clock menu more-arrow no yes

Filed under:

The Morning After: Illinois

New, 382 comments

The sun came up. So did the hot takes. We have them for you here.

Michael Hickey/Getty Images

Brandon Vogel, Hail Varsity: Culture Shock

Watch the play again and that looks true, too. Ozigbo isn’t selling the run-fake at all. He’s getting to the flat. Both tight ends, Carter and Sam Cotton, end up going out on routes as well. Did Armstrong know it wasn’t a pass but then tried to turn it into one as a reaction?

That we don’t know right now. Armstrong didn’t talk after the game. In the grand scheme of things, the answer doesn’t matter much anyway. It doesn’t change anything. The point is there was confusion.

Good teams are not confused at that moment. Nebraska doesn’t look like a very good team at the moment.

Dirk Chatelain, Omaha World-Herald: Pin this loss directly on Mike Riley and Danny Langsdorf

The honeymoon is over, folks. Nebraska is 2-3. Mike Riley and Danny Langsdorf lost this football game with dreadful mismanagement, not just of the clock, but of the entire offense.

Over and over, rather than feeding Ozigbo and Andy Janovich, they let Armstrong heave deep balls like a fourth-grader playing "500" at recess. This was Bill Callahan at Iowa State in 2004. This was Shawn Watson at Missouri in 2009 (luckily, Ndamukong Suh bailed him out that night). This was a debacle far worse than Texas ’09 or Wisconsin ’12.

Sure, those games had higher stakes and bigger audiences — lucky for NU, nobody in America cared about Huskers-Illini on Saturday. But you’d have a hard time finding a game in which the coaching staff could’ve so easily prevented defeat.

Matt Daniels, Champaign News-Gazette: Emotional win for Illinois

Illinois pulled off a thrilling comeback, replete with all the drama one would want to see out of a Saturday matinee, before defeating Nebraska 14-13 in front of an announced crowd of 40,138 at Memorial Stadium.

"I don’t ever remember losing a game like this," Nebraska coach Mike Riley said.

Illinois fans may have a hard time remembering their team winning a game, against a tradition-rich opponent, in this fashion. Which is what they did against the Cornhuskers.

Steve Sipple, Lincoln Journal-Star: Nebraska's 2-3 start reflects poorly on new staff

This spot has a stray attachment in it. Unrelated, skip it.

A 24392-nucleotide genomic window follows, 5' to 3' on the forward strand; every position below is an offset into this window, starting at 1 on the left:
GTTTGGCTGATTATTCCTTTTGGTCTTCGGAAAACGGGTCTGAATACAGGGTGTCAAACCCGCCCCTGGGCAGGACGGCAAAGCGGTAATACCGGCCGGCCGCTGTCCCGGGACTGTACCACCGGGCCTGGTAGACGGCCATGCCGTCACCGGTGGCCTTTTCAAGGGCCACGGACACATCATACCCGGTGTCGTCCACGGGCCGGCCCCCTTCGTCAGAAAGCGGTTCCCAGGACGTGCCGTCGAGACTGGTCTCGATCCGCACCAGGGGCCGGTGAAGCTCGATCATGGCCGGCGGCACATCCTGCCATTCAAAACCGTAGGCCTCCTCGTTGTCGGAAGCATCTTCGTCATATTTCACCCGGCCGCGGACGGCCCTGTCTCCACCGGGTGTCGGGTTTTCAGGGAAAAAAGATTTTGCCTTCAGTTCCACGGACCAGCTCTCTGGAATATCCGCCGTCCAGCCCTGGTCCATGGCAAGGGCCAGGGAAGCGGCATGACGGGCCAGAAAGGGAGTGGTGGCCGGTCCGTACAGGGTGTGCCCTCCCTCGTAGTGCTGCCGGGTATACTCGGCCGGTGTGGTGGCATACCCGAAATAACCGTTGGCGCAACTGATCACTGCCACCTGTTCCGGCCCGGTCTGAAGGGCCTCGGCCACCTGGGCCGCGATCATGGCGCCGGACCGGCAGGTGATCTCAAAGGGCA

Five games into their tenures at Nebraska, the Huskers are 2-3 (0-1 Big Ten). The first two defeats, to BYU and Miami, were jarring enough for everyone involved, including an intensely loyal fan base. Saturday's collapse — a 14-13 loss to deeply flawed Illinois — feels even worse. Even more jarring. More debilitating, if you can imagine that.

There will be more questions. Harder questions. Questions that will cut deeply for even a staff with veteran coaches with thick skin. Every layer of that skin will be helpful this week.

The questions will cut deeply for several reasons. High atop the list is, Nebraska is better than each of the three teams to which it lost. When that happens, it invariably comes down to coaching.

Yes, Tommy Armstrong made a startlingly bad decision on Nebraska's next-to-last possession, but his team shouldn't have been in that position. This loss isn't on Armstrong. Nor is NU's 2-3 record. The blame rests squarely with the new staff. That record simply doesn't add up.

Tom Shatel, Omaha World-Herald: 31 reasons this Husker victory became a Husker loss

I’m so tired of offenses that need a decoder. We sound like cavemen pounding our clubs, but big linemen and running backs are commodities you can lure to Lincoln, Nebraska. And now Big Ten weather.

Why does Nebraska keep hiring coaches who don’t understand this concept? Just because Nebraska plays in the Big Ten West does not mean it’s the West Coast.

Riley and Langsdorf have said repeatedly they believe in balance, that they had running backs and rushing numbers at Oregon State. But here was a chance to prove it.

The honeymoon’s over, not the marriage. But this week Riley and Langsdorf are sleeping on the couch.